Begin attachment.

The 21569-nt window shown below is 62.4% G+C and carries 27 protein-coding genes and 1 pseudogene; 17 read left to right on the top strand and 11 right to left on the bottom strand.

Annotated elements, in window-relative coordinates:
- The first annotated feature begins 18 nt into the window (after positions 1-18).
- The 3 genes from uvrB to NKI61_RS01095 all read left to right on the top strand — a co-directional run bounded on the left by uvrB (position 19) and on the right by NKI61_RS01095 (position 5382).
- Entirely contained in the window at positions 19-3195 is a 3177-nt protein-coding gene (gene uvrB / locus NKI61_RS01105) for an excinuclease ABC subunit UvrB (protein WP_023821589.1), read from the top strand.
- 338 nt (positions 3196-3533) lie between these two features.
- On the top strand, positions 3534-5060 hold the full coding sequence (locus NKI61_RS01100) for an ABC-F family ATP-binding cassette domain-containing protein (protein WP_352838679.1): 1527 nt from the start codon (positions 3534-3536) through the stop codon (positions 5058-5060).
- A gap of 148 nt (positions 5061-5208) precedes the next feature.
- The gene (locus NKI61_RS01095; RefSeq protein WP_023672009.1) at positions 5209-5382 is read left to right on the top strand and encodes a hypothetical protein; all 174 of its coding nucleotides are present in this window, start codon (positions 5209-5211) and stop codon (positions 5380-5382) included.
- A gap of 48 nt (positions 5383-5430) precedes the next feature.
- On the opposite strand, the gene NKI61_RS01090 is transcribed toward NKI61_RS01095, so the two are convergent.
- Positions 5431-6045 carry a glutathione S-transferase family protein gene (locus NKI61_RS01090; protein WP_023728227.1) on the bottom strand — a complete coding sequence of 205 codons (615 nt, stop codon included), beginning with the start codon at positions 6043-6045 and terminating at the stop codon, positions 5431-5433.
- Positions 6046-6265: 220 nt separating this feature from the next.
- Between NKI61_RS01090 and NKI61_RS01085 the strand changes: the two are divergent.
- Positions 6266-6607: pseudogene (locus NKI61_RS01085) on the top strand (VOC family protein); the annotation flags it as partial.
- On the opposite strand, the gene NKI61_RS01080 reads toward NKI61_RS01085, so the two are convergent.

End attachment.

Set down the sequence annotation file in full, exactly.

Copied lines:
The 21569-nt window shown below is 62.4% G+C and carries 27 protein-coding genes and 1 pseudogene; 17 read left to right on the top strand and 11 right to left on the bottom strand.

Annotated elements, in window-relative coordinates:
- The first annotated feature begins 18 nt into the window (after positions 1-18).
- The 3 genes from uvrB to NKI61_RS01095 all read left to right on the top strand — a co-directional run bounded on the left by uvrB (position 19) and on the right by NKI61_RS01095 (position 5382).
- Entirely contained in the window at positions 19-3195 is a 3177-nt protein-coding gene (gene uvrB / locus NKI61_RS01105) for an excinuclease ABC subunit UvrB (protein WP_023821589.1), read from the top strand.
- 338 nt (positions 3196-3533) lie between these two features.
- On the top strand, positions 3534-5060 hold the full coding sequence (locus NKI61_RS01100) for an ABC-F family ATP-binding cassette domain-containing protein (protein WP_352838679.1): 1527 nt from the start codon (positions 3534-3536) through the stop codon (positions 5058-5060).
- A gap of 148 nt (positions 5061-5208) precedes the next feature.
- The gene (locus NKI61_RS01095; RefSeq protein WP_023672009.1) at positions 5209-5382 is read left to right on the top strand and encodes a hypothetical protein; all 174 of its coding nucleotides are present in this window, start codon (positions 5209-5211) and stop codon (positions 5380-5382) included.
- A gap of 48 nt (positions 5383-5430) precedes the next feature.
- On the opposite strand, the gene NKI61_RS01090 is transcribed toward NKI61_RS01095, so the two are convergent.
- Positions 5431-6045 carry a glutathione S-transferase family protein gene (locus NKI61_RS01090; protein WP_023728227.1) on the bottom strand — a complete coding sequence of 205 codons (615 nt, stop codon included), beginning with the start codon at positions 6043-6045 and terminating at the stop codon, positions 5431-5433.
- Positions 6046-6265: 220 nt separating this feature from the next.
- Between NKI61_RS01090 and NKI61_RS01085 the strand changes: the two are divergent.
- Positions 6266-6607: pseudogene (locus NKI61_RS01085) on the top strand (VOC family protein); the annotation flags it as partial.
- On the opposite strand, the gene NKI61_RS01080 reads toward NKI61_RS01085, so the two are convergent.